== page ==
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Home / Punjab / No auction, Punjab govt devises one-state, one-price plan to end illegal mining

No auction, Punjab govt devises one-state, one-price plan to end illegal mining

New mining draft policy: Cabinet sub-committee to submit draft to CM for selling sand through proposed mineral corporation; notification after cabinet nod.

punjab Updated: May 07, 2018 16:07 IST
Sukhdeep Kaur
Sukhdeep Kaur
Hindustan Times, Chandigharh
The move, according to the cabinet sub-committee, will ensure no cartel is created to control sand prices by creating shortage through hoarding.
The move, according to the cabinet sub-committee, will ensure no cartel is created to control sand prices by creating shortage through hoarding.(HT File)

Courting one controversy after another over illegal mining in the state, the Congress government has decided to end the ‘sand mafia’ operating through the so-called politician-police-civil officers’ nexus by envisaging ‘one state, one price’ formula to end the same.

The Punjab State Minor Minerals Policy, 2018, has dumped both the previous Akali Dal-BJP government’s reverse bidding and the Captain Amarinder Singh regime’s progressive bidding auctions and suggested total state control over supply of sand and gravel through the proposed Punjab State Mineral Development Corporation Limited (PSMDC), a wholly-owned government body.

The move comes in the wake of the Congress government’s progressive bidding policy to auction mines running into rough weather over exorbitant bids and the highest bidders turning truant or failing to deposit instalments.

It will ensure no cartel is created to control sand prices by creating shortage through hoarding. Consumers will be able to hire the ‘sand taxis’ from the sand portal of the government which will have details of each vehicle and stockyard. Each ‘sand taxi’ would be geo-tagged through a radio-frequency identification (RFID) chip to track its movement from the mining site to the stockyard and from the stockyard to the consumer.

To end indiscriminate use of agriculture and forest land for mining, the policy calls for mining mainly from riverbeds. Fashioned after Telangana, which earned Rs 1400 crore last year with 350 km of riverbed, Punjab hopes to earn many times over from 1150 km of riverbed in the state.

On the lines of Himachal, the government would charge stone crushers a royalty on the units of electricity consumed per tonne.

The corporation will monitor all stockyards through CCTVs and each will have an electronic weighbridge integrated with the central server which will issue a waybill-cum-weighment slip with a bar code and QR code stamped with date and time.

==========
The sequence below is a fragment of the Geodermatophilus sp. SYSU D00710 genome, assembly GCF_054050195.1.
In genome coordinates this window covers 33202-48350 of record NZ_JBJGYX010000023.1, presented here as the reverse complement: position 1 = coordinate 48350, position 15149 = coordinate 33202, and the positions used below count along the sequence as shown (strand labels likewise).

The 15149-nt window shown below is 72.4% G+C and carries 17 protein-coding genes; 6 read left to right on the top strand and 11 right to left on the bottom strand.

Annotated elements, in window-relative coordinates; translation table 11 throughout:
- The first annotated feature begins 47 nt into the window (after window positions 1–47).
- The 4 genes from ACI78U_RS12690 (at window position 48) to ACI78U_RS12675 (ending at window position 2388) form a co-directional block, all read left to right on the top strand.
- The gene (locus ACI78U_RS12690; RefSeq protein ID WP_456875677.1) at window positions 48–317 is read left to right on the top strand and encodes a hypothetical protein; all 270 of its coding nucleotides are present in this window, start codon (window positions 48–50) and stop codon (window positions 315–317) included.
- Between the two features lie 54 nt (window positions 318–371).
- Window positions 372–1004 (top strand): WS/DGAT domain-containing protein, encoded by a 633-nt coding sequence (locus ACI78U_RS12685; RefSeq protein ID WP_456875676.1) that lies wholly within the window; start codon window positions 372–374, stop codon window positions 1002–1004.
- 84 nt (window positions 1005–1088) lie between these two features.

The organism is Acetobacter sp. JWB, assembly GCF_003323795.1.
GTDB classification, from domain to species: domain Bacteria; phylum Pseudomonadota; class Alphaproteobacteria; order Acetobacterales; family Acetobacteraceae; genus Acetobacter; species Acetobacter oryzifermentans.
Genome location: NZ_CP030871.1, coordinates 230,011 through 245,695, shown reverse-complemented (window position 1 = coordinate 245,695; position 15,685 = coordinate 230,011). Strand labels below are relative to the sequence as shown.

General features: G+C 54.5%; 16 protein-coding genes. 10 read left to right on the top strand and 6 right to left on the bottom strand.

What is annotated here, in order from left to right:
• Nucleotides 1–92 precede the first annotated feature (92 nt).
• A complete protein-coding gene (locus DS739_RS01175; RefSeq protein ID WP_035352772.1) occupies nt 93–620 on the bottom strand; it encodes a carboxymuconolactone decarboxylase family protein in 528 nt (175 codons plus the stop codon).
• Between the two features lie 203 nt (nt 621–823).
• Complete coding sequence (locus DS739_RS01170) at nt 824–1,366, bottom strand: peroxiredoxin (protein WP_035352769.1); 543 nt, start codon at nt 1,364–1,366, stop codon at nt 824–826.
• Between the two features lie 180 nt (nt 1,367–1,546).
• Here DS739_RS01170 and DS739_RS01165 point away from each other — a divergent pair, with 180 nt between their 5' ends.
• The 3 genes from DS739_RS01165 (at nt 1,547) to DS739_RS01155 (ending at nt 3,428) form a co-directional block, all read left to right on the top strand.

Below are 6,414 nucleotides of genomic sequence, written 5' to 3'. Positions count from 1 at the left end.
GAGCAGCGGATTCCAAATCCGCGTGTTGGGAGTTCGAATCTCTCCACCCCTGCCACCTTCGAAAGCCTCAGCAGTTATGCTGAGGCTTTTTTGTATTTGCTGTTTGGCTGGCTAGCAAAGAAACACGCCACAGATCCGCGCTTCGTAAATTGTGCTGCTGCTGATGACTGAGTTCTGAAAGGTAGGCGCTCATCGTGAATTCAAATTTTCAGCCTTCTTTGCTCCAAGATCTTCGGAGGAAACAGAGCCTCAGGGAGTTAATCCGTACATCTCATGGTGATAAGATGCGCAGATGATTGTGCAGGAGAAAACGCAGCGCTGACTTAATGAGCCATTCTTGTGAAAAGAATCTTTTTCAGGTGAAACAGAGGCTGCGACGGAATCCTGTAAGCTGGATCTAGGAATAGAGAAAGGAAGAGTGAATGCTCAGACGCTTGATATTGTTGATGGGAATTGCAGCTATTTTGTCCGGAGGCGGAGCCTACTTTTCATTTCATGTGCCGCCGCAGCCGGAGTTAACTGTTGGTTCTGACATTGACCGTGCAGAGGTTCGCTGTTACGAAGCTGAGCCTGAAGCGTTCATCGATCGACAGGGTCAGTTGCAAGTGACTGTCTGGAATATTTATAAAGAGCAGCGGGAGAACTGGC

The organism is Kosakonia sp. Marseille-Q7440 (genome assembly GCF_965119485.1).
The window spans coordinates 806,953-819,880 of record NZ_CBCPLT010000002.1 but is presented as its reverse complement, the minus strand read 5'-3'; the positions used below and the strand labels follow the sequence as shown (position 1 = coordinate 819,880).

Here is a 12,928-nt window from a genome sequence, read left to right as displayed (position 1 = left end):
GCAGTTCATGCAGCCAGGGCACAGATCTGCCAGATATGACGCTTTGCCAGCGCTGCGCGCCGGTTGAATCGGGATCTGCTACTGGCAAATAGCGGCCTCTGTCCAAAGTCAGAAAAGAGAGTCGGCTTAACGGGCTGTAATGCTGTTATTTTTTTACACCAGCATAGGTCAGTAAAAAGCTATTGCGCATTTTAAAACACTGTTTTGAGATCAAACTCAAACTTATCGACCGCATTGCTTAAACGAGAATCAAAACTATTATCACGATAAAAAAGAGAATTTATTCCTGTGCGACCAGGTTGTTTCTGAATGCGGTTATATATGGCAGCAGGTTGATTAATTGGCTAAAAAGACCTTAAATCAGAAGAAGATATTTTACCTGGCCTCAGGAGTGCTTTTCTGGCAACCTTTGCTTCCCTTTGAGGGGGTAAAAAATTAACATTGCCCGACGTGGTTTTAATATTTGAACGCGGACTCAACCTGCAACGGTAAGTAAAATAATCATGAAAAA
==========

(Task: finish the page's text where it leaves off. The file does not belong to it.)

The cabinet sub-committee headed by local government minister Navjot Singh Sindhu, with finance minister Manpreet Badal, rural development minister Tript Rajinder Singh Bajwa and revenue minister Sukhbinder Singh Sarkaria as members, will submit the draft policy to the CM for approval after its meeting on Monday. The policy would be notified after the cabinet’s nod.

The panel during its meetings had found that no government department had maintained records on usage of sand for construction works. Of the total demand in the state, nearly 65% comes from government projects. The policy has now mandated every government department to use sand from the approved stockyard and maintain records.

It has also brought stone crushers under its ambit to control the supply of gravel. The raw material for the crushers comes from gravel mines in the state and the neighbouring states of J&K, Himachal and Haryana.

It is at the entry points that ’goonda tax’ is collected by the mafia. Though there will be no bar on import of sand and gravel into the state, a regulation fee at the rate of 50% of the retail price of sand or gravel maybe fixed and the entry points would be monitored by the mining department.

On the lines of Himachal, the government would charge stone crushers a royalty on the units of electricity consumed per tonne.

To plug mining by brick kilns, which are presently regulated by the food and civil supplies department, the panel has proposed to bring them under a single department.

Since the contractors who bagged mining bids told the panel that “over-exploited” sites were auctioned without assessment of mining potential, Sidhu said surveys will be conducted in every district by reputed institutes such as IITs and ISM, Dhanbad to scientifically calculate the material available and how to replenish sand and gravel in rivers.

Pegging the revenue from sand alone at Rs 4200 crore, Sidhu said the state can mop up another Rs 1200 crore from sale of gravel. “The 30-km long stretch of the Hajipur belt alone can fufill the demand for gravel for many years and our riverbeds have enough sand, which gets replenished every year after rains,” he said. On whether

the policy will see the light of day, his earlier bill to impose entertainment tax on cable TV network has only been going back and forth to the legal rememberancer’s (LR) office, Sidhu said he was asked by the CM to head the committee and he has visited Telegana to work out the policy. “I can bring the horse to the pond. I cannot make it drink,” he said.

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